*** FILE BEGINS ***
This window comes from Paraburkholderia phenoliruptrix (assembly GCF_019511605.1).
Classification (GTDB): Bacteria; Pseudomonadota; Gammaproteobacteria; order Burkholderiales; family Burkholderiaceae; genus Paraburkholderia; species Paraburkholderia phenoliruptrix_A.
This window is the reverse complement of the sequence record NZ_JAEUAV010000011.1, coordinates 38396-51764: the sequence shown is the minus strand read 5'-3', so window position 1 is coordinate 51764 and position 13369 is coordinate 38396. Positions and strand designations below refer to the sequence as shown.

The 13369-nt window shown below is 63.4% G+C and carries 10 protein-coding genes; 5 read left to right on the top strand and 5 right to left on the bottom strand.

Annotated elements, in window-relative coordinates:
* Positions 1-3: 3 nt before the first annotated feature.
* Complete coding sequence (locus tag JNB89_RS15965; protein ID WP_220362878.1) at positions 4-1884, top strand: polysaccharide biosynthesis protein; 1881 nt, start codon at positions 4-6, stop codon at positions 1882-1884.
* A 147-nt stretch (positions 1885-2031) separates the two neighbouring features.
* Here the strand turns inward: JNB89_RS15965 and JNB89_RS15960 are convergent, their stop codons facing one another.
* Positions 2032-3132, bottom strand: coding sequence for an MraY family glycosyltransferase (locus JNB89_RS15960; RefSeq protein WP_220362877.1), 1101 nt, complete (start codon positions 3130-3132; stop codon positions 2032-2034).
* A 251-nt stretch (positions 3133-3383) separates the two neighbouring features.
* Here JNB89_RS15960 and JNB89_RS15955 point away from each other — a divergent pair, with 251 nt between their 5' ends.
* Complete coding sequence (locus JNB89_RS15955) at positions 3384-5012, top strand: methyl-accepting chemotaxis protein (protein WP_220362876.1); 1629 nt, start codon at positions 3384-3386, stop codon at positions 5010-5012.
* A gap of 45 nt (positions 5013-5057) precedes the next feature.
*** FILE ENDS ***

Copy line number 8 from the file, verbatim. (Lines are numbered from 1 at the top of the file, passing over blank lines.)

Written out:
* A 147-nt stretch (positions 1885-2031) separates the two neighbouring features.